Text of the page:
Ethical Businesses

"A business that makes nothing but money is a poor business."

Henry Ford (1863 – 1947), American industrialist and founder of the Ford Motor Company
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This Business English ESL lesson plan on ethical businesses has been designed for business professionals or other adults and young adults at an intermediate (B1/B2) to advanced (C1/C2) level and should last around 45 to 60 minutes for one student.

There are all kinds of ethical issues involved in businesses around the world, many of which we are happy to turn a blind eye to as long as it means our products are cheaper. Our clothes are made under conditions that would be illegal under the employment and antislavery laws of developed countries. Our food is produced using methods which contribute to the destruction of the environment. But we are also seeing a rise in the conscious consumer, and as this trend increases, businesses will have no option but to take a long hard look at the practices under which its products are produced. In this Business English lesson plan on ethical businesses, students will have the opportunity discuss and express their opinions on issues such as unethical business practices and how these impact businesses’ reputations.

For advice on how to use this English lesson plan and other lesson plans on this site, see the guide for ESL teachers.


Reading activity
Before the English class, send the following article to the students and ask them to read it while making a list of any new vocabulary or phrases they find (explain any the students don’t understand in the class):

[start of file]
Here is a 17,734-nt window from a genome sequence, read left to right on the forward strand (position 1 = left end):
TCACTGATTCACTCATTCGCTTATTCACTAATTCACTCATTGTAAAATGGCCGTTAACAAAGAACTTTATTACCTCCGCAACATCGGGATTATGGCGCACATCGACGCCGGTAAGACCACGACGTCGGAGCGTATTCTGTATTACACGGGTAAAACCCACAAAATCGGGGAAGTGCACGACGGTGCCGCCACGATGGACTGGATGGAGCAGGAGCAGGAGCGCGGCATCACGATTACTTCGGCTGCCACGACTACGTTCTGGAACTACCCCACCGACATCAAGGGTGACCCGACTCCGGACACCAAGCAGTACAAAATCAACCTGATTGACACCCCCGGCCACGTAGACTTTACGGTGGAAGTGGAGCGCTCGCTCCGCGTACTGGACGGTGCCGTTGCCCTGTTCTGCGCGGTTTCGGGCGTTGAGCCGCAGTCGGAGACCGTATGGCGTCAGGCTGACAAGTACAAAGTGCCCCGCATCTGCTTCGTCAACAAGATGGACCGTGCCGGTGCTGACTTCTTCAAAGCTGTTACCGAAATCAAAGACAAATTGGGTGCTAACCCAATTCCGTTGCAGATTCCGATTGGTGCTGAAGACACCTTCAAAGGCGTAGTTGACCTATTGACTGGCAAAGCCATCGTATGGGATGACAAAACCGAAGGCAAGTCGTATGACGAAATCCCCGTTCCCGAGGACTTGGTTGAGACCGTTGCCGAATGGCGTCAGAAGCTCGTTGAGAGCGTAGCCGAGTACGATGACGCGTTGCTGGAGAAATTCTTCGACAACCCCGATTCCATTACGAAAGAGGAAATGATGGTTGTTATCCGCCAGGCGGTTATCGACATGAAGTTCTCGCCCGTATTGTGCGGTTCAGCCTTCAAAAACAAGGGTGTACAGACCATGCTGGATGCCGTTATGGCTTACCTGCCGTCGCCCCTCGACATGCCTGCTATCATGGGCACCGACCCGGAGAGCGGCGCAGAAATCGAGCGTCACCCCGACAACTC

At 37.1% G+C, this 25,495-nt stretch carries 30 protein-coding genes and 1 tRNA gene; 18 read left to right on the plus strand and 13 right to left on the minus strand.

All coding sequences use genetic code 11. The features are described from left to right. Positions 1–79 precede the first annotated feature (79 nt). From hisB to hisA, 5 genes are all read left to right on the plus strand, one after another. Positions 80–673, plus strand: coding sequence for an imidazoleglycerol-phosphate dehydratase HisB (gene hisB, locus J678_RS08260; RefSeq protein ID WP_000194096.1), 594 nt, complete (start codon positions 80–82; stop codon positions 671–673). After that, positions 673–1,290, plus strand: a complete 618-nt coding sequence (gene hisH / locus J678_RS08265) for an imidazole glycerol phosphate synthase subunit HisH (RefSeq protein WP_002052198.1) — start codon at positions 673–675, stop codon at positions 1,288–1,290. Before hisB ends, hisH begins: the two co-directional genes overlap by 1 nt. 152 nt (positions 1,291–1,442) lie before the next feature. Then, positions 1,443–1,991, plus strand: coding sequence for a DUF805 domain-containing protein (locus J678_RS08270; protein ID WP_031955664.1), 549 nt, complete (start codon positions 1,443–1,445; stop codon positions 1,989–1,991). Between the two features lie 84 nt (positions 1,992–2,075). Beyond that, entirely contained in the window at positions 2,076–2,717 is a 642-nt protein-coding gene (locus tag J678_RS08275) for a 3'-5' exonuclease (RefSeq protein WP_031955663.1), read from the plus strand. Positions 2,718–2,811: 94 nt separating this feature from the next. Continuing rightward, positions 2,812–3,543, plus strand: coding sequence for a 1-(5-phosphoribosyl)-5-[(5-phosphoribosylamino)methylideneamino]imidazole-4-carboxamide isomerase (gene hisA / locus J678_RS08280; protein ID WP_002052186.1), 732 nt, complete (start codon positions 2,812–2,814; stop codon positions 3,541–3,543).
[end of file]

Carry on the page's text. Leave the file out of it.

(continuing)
Achilles | What you need to know about supply chain ethics

The article gives an introduction to ethical issues that companies may find in their supply chain, including workers rights and conditions, discriminatory practices, and criminal activities such as bribery and corruption. At the start of the class, hold a brief discussion about what the students thought about the article. What do they think about the issues raised in the article? Do they agree with what was written? Can they think of any ways they can add to the content of the article?

Video activity
To save time in class, the English teacher can ask the students to watch the video below at home. In the class, the students will answer a number of conversation questions directly or indirectly related to the content of the video.

The video for this class is a TEDx Talk by Patrick Woodyard called “Fast Fashion’s Effect on People, The Planet, & You” which looks at how the clothing industry can move away from the culture of fast fashion towards a more ethical way of producing clothes.


The focus in the class is on conversation in order to help improve students’ fluency and confidence when speaking in English as well as boosting their vocabulary.

This lesson opens with a short discussion about the article the students read before the class. Next, the students can give their opinion on the quote at the beginning of the lesson plan – what they think the quote means, if they agree with it and how it could relate to business. This is followed by an initial discussion on the topic including what an ethical business is, how some companies mistreat their staff, and the grey area between legal but unethical practices.

After this, students will learn some vocabulary connected with ethical businesses such as sweatshop, living wage and boycott. The vocabulary is accompanied by a cloze activity and a speaking activity to test the students’ comprehension of these words.

If the students didn’t watch the video before the class, they can watch it after the vocabulary section and answer the conversation questions. Before the conversation, ask the students to give a brief summary of the video and what they thought about the content.

Finally, there is a more in-depth conversation about ethical businesses. In this speaking activity, students will talk about issues such as doing business in countries with bad human rights records, the ethics of lowering a company’s tax burden, and how to prevent companies from behaving unethically.


After the class, students will write a case study about ethical issues in the supply chain. The writing activity is designed to allow students to practise business-style writing as well as improving their grammar with the feedback from their teacher.


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